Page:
Colleen's thoughts on writing, directing and coaching, and her unique take on life itself!

Saturday, December 02, 2006

The passion of giving

It occurs to me that there are people who don't understand why we artist-types are so passionate about learning, creating and performing whatever we do - sing, write, draw, paint, make films, design fashion, act, play instruments, mime or dance.

Lying in bed last night, watching snow blanket the tall evergreen trees outside my window, I wondered why we who dedicate our lives to a craft (or two or three) are so willing to sacrifice what we must, to do it whether or not we are paid large sums of money (or any at all for that matter!), to put ourselves out there - risking humiliation, "rejection" (I don't believe in rejection, I believe in "redirection"), and even ridicule.

Then I got it.

First, I believe each of us is an artist (or possesses a genius) in some field. So what I say will be true of you if you are a carpenter, tailor, homemaker, dad, mom, partner, kid, student, lawyer, doctor, cop, fire fighter, farmer or gardener.

It's all about using our lives - mind, soul, heart and body - to create from within, using what we know, what we are capable of doing, of learning how to do it better or more effectively, and most importantly, it's about giving it to or doing it for others.

Even if "others" is defined as only putting it out in "the world."

The act of giving makes us happy.

Here's how: happiness is the end result of immense gratitude. When we give, we are infused with gratitude for the opportunity to be generous, to share who we are - to literally give from within.

That's what art is all about.

Studies show that when we give, we emit a hormone that actually produces a "giving high." As it is released, endorphins (feel-good secretions) also fill our system. The combination is emotional exhilaration dynamite! Wow!

Who wouldn't want to feel this keen sense of purpose and self-appreciation?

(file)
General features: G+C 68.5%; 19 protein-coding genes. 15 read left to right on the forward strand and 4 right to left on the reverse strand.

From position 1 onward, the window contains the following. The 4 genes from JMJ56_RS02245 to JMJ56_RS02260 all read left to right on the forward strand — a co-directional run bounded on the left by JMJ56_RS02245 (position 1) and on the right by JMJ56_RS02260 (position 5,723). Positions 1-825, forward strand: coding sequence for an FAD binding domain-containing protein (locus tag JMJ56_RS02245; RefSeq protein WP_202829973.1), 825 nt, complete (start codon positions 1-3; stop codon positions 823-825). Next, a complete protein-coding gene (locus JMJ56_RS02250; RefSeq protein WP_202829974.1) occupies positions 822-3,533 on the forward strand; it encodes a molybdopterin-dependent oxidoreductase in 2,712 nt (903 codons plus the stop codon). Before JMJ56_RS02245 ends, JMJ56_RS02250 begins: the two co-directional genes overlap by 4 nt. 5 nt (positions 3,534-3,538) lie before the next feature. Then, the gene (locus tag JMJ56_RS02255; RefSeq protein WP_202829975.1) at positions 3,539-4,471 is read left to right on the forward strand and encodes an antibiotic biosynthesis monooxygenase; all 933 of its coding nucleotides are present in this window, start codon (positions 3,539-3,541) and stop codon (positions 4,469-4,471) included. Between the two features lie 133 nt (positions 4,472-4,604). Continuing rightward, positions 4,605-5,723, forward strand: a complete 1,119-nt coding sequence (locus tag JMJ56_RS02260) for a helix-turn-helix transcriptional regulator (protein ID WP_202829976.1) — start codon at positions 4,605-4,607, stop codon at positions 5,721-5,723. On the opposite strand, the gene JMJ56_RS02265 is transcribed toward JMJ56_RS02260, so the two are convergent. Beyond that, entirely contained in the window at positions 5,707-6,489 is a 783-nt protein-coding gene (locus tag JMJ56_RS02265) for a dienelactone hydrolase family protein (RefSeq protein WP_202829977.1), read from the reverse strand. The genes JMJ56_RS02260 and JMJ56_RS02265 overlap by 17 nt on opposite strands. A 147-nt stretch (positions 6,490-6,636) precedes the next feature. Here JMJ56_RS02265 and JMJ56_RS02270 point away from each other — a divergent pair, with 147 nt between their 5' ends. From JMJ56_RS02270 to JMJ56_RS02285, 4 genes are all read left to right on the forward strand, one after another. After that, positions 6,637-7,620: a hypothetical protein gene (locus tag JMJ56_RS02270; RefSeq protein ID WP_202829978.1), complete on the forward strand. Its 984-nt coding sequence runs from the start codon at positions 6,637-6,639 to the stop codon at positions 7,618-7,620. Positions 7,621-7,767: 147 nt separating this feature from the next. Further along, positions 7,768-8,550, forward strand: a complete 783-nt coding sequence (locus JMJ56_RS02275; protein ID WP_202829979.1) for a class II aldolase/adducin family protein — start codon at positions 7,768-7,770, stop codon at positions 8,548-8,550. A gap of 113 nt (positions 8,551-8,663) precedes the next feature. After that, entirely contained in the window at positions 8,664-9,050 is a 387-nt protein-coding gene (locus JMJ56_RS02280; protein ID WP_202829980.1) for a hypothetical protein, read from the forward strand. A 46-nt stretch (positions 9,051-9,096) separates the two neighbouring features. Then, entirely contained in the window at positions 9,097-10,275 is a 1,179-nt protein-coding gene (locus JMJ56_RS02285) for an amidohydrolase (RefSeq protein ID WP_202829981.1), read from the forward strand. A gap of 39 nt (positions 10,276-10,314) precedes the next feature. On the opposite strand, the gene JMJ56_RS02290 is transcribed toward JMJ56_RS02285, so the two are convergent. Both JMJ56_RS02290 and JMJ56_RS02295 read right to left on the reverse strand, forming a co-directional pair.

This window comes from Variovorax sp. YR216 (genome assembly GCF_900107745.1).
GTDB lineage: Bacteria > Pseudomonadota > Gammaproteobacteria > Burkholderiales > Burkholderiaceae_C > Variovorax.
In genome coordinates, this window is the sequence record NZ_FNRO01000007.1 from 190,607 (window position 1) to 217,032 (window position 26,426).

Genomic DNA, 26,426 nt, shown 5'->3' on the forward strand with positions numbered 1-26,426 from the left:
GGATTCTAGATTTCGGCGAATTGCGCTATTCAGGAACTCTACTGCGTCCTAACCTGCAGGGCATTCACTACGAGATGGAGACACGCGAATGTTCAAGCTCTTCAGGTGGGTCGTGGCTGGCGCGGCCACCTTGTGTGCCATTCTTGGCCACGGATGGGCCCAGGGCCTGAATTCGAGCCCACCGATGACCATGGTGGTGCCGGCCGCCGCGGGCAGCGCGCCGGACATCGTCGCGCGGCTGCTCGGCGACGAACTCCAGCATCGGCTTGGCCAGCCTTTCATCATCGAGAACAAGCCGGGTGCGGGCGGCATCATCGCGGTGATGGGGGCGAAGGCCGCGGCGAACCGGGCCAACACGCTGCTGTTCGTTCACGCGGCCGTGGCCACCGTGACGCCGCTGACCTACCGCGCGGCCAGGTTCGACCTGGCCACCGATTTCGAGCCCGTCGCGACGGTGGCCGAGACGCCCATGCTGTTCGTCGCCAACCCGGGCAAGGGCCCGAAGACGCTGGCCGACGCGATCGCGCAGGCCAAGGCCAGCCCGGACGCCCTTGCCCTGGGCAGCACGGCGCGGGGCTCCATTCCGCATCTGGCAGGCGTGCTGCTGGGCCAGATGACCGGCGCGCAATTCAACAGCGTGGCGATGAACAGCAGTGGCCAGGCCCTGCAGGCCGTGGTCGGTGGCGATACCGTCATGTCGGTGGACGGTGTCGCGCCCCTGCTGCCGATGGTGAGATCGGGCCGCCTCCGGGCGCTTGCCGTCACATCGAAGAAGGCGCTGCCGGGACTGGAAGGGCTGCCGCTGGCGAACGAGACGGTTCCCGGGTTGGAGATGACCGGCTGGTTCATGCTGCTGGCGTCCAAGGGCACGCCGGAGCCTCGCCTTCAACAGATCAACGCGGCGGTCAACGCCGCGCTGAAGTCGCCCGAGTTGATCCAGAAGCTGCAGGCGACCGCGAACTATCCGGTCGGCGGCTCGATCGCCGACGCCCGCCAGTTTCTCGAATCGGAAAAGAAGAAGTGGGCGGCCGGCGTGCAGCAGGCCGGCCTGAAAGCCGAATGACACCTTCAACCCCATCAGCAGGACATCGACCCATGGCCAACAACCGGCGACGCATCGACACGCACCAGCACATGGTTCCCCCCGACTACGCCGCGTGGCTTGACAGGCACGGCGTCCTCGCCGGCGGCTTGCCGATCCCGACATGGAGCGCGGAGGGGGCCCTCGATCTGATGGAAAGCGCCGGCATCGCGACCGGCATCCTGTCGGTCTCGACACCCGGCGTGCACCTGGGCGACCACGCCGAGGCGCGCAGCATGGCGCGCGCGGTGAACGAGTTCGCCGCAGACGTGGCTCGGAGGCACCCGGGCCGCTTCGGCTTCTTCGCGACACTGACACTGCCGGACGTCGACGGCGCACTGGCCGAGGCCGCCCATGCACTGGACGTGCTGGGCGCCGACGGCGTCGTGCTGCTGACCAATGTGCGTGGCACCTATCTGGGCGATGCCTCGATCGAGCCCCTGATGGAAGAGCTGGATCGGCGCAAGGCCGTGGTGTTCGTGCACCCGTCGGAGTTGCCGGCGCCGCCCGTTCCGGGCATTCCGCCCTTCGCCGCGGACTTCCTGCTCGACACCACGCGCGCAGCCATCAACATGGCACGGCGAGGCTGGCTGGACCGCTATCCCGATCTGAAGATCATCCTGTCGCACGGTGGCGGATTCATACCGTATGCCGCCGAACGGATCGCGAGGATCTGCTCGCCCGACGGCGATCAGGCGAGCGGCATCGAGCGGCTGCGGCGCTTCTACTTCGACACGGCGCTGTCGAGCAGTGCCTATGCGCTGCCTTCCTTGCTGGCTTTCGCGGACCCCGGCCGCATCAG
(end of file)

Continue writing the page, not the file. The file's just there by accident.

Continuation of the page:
Mind you, this does NOT include the applause of an audience or any response from others at all, in fact.

People who yearn and work for the approval of others soon find themselves in trouble because we can never count on anyone's reaction to anything we do. Negative and positive responses need to be dealt with almost on the same level - not taken personally, but considered solely to (possibly, only if it's appropriate) improve the quality of your work.

Think of all the great artists whose work was never appreciated until after they died? Yet they continued to draw, paint and create because it gave them such considerable fulfillment and sense of purpose.

If you're unhappy? You might think of how you can start giving to other people - even creating an understanding between you and another person is an unselfish, magnanimous act. Let the walls down, let the giving begin!

Sharing who you are, what you think and feel, is a generous act. I'm always surprised how much people want to hide who they are; as if who they are is somehow not so great, not acceptable, not loveable, not somehow "enough."

Opportunities to create and give abound.

I love to give the *perfect* gift to someone special; sing a great song for an individual or a group; make a film for an audience to (hopefully) enjoy; perform a poem-role-reading; make people laugh (with or at me), share whatever I can to lighten life's load for others and myself.

I love to write my blogs, which I share with you, Gentle Reader, almost daily. I've received well over half a million hits so far this year from readers in 61 countries so *someone* is tuning in!

I love caring for my pets and the people in my life. That is another form of giving - and when I'm aware that I am giving of myself and generously - that I am doing this from a position of loving unconditionally? It feels great. I feel that sense of happiness and purpose.

It also feels terrific to help the people I coach by sharing with them my feedback, ideas, support and insights.

It's just as important to give ourselves the nurturing, support and care we need to have healthy, sharing relationships. I've learned "self nurturing" includes eating and exercising properly as well as continuing to learn about my work, relationships, the world and intests I have.

OK, if it looks like I digressed, I didn't.

The only difference between the person who considers him or herself an artist is that the creative work they show the world involves the arts.

Because in every sense, no matter your occupation, Life is Art.

And the art of giving makes the difference between living it happily or not.


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